03.25.20
Steven Heller | Essays

A Tale of Two Covers



"It was the best of times, it was the worst of times, it was the age of wisdom, it was the age of foolishness, it was the epoch of belief, it was the epoch of incredulity, it was the season of Light, it was the season of Darkness, it was the spring of hope, it was the winter of despair…”

This introduction by Charles Dickens to his Tale of Two Cities encapsulates feelings of many eras. I would like to rephrase it this way aimed at these days when wisdom is at a premium and dread is filling our lives: It was the best of covers, it was the worst of covers, it was a response to an epoch of incredulity with a brilliant visual idea on one major magazine and a misfire on another. Both covers were published on the same week, one on the New Yorker magazine the other on New York magazine (both that are known for their conceptually iconic graphic commentaries).

I anxiously anticipate what the print and digital media have to say about our current cataclysm. So, I was glad when New York and the New Yorker arrived on the same day together in the mail. As expected, each had covers and stories addressing the COVID-19 emergency. New York’s cover with the words “Don’t Panic” in hand-drawn-marker letters looked like a hastily scrawled notation; It was a clever way to visualize the speed that the virus had altered city life. At first, however, I hadn’t noticed that “Don’t” was crossed out, leaving only the word “Panic,” which changed the meaning radically. The New Yorker’s more graphically rendered illustration by Christoph Neimann, typical of the magazine’s concept-driven cover style, showed a pattern of dominoes encircling a nose-blowing individual designed in the pattern of a corona virus, suggesting two ideas, distancing and fate.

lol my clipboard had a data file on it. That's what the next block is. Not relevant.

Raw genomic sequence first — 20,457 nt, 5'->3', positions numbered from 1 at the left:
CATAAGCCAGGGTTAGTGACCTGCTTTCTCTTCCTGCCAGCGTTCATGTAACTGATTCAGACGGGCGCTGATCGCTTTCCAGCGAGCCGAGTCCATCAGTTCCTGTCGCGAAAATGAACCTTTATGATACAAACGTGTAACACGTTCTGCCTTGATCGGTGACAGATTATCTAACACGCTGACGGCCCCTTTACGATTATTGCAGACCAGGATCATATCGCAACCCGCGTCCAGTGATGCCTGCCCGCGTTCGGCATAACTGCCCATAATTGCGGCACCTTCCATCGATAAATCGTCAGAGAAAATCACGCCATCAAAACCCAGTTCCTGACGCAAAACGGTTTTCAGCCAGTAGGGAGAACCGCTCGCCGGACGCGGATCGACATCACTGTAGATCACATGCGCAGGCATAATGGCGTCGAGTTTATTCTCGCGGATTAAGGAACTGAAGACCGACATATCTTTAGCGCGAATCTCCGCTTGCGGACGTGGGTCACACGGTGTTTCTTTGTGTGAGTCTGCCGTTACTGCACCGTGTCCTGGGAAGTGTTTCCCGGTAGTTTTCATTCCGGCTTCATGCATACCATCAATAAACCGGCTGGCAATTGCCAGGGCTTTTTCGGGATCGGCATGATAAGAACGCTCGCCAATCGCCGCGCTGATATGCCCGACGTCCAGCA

Niemann’s cover was elegantly nuanced. The New York cover was more sensational. The former was not weak but the latter overly exploited the collective fear. Which was a better message for it respective readerships? Well, New York’s was ill-conceived and, in my opinion, unnecessarily thoughtless. The New Yorker’s cover stated the obvious with more sensitivity to the common good, it did not exploit our fears it just underscored them.

“It was a rare case where I only worked on the one concept,” Niemann explained, “Initially my intent was to show the fragility of the situation — that this is not about an outer force that threatens us (like a bullet or a flood), but that we are the threat, that has the potential to wreak havoc.”

Neimann says that the cover was sent to the printer on Thursday, “and over the weekend, it became clearer that social distancing became a more urgent strategy to help slow the pandemic. I assume that enough readers saw it as a nonverbal plea about the importance to #stayhome.”

Meanwhile, New York’s cover was not simply issuing a safety warning per se, it was yelling “VIRUS” in an infected theater. It was raising the level of terror instead of informing its readers.

Graphic and typographic messages have the power to impact behavior. At the risk of carping, I repeat emphatically, that their cover was an unnecessary and irresponsible overstatement — the last thing we need is a respected media source telling us it is alright to panic. Its already happening, anyway.






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